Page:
For your haunted house, the Commercial series can also be used with external triggers, like motion sensors or pressure pads.

 

CCRs can be externally triggered too.

 

The LOR products are much more flexible than the standard Boo Box for Haunted Houses.

Edited by Ken Benedict
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Thanks for the replies, Most of the time, the props need synchronized sound, which is why I've been using the mini directors.

 

The mini's can be triggered directly also, which is very important in a haunt.

 

Although S3 can run DMX through a computer (which works fine), I wanted to find the simplest (and hopefully cheapest) way to run DMX equipment with a freestanding system.

 

I have also found that, although more expensive than most micro-controllers, (both button-bangers or computer programmed) LOR equipment is easier to set up, reprogram as needed, and fine tune for the best scare.

 

We really need to promote more use of LOR for direct prop control and not just background or display lighting uses.

 

Preston

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Do other DMX "dongles" work also and are they as easy to make work as the idx 1000? (Is there a less costly way of doing this, that's time & effort effective)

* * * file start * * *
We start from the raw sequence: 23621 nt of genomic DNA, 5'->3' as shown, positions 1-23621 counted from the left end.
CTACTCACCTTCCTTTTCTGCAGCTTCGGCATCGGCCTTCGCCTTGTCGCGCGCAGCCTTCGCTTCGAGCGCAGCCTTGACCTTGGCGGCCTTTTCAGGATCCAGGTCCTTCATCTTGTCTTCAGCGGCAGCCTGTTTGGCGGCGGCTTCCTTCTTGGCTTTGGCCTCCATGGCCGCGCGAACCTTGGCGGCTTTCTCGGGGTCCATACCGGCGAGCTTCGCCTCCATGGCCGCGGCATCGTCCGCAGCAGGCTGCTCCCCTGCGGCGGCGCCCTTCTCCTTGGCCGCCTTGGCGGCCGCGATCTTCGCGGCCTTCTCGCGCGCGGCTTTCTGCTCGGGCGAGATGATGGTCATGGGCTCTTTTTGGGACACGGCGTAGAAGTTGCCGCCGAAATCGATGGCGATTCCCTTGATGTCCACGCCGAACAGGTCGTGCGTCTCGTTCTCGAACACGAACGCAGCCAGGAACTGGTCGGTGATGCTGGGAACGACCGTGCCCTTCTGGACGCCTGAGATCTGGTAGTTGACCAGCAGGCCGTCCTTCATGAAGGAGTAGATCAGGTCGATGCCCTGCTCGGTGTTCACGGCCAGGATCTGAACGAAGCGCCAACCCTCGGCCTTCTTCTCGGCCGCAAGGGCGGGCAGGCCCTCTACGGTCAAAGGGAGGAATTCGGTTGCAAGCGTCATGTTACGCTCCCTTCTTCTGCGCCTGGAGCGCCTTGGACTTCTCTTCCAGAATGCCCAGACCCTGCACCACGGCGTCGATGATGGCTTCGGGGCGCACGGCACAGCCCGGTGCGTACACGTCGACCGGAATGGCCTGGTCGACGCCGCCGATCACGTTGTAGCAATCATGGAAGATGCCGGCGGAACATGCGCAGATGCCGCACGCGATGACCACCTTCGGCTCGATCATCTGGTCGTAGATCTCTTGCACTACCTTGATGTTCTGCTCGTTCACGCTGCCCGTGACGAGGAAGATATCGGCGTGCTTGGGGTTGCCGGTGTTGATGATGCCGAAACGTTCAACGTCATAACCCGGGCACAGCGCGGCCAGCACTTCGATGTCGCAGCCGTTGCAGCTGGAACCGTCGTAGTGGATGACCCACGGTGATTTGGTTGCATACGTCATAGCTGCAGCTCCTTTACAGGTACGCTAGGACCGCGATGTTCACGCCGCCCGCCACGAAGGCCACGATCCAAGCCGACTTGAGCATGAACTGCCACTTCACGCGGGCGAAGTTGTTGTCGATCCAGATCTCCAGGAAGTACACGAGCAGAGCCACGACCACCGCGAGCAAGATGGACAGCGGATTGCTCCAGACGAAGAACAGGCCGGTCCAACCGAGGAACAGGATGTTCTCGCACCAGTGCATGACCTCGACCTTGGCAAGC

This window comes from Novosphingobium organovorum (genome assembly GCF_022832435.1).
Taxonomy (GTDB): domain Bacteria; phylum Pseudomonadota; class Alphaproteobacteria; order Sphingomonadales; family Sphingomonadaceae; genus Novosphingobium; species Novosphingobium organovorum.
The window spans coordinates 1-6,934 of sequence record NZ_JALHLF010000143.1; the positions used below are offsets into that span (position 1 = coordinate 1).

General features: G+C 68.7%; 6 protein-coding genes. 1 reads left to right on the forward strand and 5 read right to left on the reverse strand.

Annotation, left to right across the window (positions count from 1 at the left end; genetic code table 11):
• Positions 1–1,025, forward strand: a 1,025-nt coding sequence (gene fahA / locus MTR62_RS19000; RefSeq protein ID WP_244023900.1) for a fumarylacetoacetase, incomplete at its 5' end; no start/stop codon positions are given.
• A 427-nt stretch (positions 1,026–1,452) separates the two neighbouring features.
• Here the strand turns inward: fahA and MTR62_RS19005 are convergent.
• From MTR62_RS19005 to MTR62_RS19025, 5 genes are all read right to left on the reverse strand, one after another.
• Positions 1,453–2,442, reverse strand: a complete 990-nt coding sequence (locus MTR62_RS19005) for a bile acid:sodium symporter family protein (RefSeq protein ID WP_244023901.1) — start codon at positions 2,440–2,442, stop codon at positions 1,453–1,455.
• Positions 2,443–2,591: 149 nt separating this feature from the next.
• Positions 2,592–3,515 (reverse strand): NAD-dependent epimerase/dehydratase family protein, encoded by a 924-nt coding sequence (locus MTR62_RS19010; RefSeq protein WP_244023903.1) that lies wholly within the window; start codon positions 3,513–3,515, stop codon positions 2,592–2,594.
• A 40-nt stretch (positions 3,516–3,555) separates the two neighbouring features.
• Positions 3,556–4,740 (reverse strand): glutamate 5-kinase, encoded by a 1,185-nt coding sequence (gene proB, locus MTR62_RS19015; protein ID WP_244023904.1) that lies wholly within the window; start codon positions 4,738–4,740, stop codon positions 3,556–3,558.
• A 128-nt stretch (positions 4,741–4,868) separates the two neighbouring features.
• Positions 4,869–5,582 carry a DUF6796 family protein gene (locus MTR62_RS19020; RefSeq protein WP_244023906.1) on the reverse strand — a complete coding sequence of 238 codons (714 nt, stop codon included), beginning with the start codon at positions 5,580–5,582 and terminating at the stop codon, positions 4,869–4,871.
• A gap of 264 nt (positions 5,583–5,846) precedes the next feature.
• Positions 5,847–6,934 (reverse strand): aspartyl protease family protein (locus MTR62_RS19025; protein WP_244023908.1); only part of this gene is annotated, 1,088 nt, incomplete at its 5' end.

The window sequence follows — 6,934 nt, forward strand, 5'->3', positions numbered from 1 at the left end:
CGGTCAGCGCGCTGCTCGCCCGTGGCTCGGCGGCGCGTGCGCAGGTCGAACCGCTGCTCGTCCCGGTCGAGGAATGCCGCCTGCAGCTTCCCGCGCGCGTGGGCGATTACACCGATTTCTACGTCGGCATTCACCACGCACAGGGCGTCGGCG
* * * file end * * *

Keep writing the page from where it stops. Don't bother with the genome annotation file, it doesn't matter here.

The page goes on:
If you want to look at 3rd party solutions, you could research the ELOR.

 

 I used the ELOR last year.  Only $95, and it worked without trouble.  Although it supports 4 DMX Universes with an E1.31 output, I used its native DMX output for my universe, which had only 8 RGB devices last year.  One nice thing about using an iDMX1000 or ELOR instead of DMX direct from the computer is that the shimmer effect looks as good as a native LOR device.

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I plan on using one of my iDMX units in standalone to run a new fountain setup using RGB floods this summer.  I was looking all over for a cheap DMX standalone device, when I realized "hey, I already own one" (well ok it isn't particularly cheap to buy, but it's free since I own it lol)

Edited by Tim Fischer